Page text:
I hope this helps and remember I am an old Realtor:  I work when Realtors work; nights and weekends!

You can always call on me for anything,

John Tuggle

Feb 12, 2009 11:39 AM #3
Anonymous
John Tuggle

Comprimise explanation from Congresional Summary

Refundable First-time Home Buyer Credit. Last year, Congress provided taxpayers with a refundable tax credit that was equivalent to an interest-free loan equal to 10 percent of the purchase of a home (up to $7,500) by first-time home buyers. The provision applies to homes purchased on or after April 9, 2008 and before July 1, 2009. Taxpayers receiving this tax credit are currently required to repay any amount received under this provision back to the government over 15 years in equal installments, or, if earlier, when the home is sold. The credit phases out for taxpayers with adjusted gross income in excess of $75,000 ($150,000 in the case of a joint return). The bill eliminates the repayment obligation for taxpayers that purchase homes after January 1, 2009, increases the maximum value of the credit to $8,000, and removes the prohibition on financing by mortgage revenue bonds, and extends the availability of the credit for homes purchased before December 1, 2009. The provision would retain the credit recapture if the house is sold within three years of purchase. This proposal is estimated to cost $6.638 billion over 10 years

Thanks for reading my stuff and please feel free to call on me anytime.  I was a Realtor before I was a Lender.

John Tuggle

Feb 12, 2009 11:41 AM #4
Rainmaker
278,445
Franklin & Brentwood, TN Homes Mike Nastri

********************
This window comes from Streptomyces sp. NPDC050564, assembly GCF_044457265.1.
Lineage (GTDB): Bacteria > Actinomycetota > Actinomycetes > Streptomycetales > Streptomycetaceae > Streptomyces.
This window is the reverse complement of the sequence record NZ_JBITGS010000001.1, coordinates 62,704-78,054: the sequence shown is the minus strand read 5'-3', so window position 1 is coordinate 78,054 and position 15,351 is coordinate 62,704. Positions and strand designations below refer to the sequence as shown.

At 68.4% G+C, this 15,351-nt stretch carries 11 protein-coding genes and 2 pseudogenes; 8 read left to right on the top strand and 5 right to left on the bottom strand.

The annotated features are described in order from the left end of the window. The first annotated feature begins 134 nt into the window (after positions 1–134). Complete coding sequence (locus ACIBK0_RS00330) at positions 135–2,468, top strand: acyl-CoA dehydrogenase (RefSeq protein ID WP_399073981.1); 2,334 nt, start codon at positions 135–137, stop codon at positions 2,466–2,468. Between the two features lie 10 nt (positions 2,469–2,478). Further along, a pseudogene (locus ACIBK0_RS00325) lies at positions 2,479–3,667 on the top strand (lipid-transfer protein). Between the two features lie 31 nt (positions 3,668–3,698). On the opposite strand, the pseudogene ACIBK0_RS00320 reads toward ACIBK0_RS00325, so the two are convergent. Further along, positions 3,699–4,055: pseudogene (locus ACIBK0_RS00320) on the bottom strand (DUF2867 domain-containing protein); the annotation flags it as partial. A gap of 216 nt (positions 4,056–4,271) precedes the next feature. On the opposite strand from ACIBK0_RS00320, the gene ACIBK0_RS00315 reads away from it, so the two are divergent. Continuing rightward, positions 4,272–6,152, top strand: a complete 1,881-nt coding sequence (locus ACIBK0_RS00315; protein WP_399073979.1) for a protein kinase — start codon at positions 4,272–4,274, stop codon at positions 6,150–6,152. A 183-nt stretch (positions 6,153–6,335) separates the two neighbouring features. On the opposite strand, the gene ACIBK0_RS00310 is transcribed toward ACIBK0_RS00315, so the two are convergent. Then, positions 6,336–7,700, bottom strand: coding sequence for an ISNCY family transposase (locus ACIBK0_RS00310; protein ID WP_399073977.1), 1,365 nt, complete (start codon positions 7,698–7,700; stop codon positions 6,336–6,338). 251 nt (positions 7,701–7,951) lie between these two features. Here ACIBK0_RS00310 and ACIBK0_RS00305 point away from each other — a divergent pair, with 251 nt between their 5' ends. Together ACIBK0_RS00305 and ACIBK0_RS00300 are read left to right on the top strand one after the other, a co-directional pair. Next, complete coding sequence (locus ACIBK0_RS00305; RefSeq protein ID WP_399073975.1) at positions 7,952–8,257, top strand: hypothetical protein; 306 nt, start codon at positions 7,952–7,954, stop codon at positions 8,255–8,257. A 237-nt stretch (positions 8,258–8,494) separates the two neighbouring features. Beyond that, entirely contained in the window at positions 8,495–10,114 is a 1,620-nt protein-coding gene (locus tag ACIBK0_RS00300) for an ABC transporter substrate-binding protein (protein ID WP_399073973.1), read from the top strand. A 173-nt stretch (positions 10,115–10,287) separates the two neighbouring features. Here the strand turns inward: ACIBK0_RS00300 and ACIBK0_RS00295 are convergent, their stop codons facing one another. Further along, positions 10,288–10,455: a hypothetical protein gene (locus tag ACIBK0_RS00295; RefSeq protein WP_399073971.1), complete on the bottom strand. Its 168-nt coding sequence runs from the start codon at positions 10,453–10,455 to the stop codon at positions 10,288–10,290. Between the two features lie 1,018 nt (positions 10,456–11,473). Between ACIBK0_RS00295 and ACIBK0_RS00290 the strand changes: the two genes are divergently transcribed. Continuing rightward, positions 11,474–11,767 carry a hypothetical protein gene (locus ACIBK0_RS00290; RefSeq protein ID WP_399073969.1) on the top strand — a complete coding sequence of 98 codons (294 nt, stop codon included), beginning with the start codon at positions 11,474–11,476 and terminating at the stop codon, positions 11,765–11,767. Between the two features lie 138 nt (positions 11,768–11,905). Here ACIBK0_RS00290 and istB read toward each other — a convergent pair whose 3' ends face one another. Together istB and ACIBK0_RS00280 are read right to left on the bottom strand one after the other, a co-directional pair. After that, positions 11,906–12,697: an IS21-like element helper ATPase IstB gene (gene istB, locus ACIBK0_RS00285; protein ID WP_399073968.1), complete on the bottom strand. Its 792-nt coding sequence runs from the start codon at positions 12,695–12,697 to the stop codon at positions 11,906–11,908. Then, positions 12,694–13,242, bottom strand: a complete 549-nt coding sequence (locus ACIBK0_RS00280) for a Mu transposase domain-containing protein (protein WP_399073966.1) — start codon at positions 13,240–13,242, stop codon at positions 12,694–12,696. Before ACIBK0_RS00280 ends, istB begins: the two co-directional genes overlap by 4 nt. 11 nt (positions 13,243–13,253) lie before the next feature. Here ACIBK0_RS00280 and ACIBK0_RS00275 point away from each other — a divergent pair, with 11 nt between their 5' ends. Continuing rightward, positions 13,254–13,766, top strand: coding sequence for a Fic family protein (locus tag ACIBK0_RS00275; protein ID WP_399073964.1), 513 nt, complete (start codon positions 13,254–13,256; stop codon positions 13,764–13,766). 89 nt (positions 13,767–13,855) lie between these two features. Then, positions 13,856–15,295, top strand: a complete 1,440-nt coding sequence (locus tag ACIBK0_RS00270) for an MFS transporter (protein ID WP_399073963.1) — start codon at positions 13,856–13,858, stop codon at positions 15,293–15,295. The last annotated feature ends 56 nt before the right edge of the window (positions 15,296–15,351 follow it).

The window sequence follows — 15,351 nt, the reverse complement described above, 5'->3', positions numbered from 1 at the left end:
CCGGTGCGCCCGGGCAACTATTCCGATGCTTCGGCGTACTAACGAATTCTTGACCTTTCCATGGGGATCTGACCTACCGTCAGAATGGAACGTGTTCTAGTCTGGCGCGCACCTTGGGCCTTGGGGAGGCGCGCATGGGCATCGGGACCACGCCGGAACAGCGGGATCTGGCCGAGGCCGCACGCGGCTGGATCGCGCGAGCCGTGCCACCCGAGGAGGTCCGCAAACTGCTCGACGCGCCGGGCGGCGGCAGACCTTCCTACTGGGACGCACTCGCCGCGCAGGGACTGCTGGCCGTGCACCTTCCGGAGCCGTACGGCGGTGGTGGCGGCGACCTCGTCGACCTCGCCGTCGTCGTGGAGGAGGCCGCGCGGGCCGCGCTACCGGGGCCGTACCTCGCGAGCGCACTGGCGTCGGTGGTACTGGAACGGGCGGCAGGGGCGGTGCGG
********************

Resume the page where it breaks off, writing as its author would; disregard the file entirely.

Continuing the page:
Keller Williams Realty - Franklin, TN
It matters to us as much as it matters to you.

Thanks John,

So, if I understand correctly, if a buyer qualifies in every way for the maximum, they will get a check form the government for $8000.

Feb 12, 2009 12:09 PM #5
Anonymous
John Tuggle

Mike,

That is how I see it, however, I am not a tax advisor.  I always advise my clients to seek competant tax and legal advice.

Thanks and keep up the Real Estate Recovery Work!

John Tuggle

 

 

Feb 12, 2009 12:19 PM #6
Rainmaker
278,445
Franklin & Brentwood, TN Homes Mike Nastri
Keller Williams Realty - Franklin, TN
It matters to us as much as it matters to you.

Good point, but my son's tax advisor told him to ask your dad, he's a Realtor.

Feb 12, 2009 12:21 PM #7
Anonymous
John Tuggle

Mike,

Your son is doing the right thing.  I will say if your son purchased in 2008 he appears to be subject to the current $7,500 tax credit and it's rules.  If he is planning on purchasing anytime between January 1, 2009 and December 1, 209 he will be subject to these new rules.  It is very important to note that your son's tax advisor nor the IRS ahve the actual written rules included in the code yet.  It could take several weeks for all that to be revised.  If he can hold off to file he should until it is al settled.  Also, remember, Congress still has to pass this and the President still has to sign it.  If all goes smooth then it should be done by early next week and all codes updated within a month of that.

All of this is my best estimate.  Thanks,

John Tuggle

 

 

Feb 12, 2009 12:27 PM #8
Rainmaker
278,445
Franklin & Brentwood, TN Homes Mike Nastri
Keller Williams Realty - Franklin, TN
It matters to us as much as it matters to you.

Thanks again John, good post and great energy around it.

Feb 12, 2009 12:31 PM #9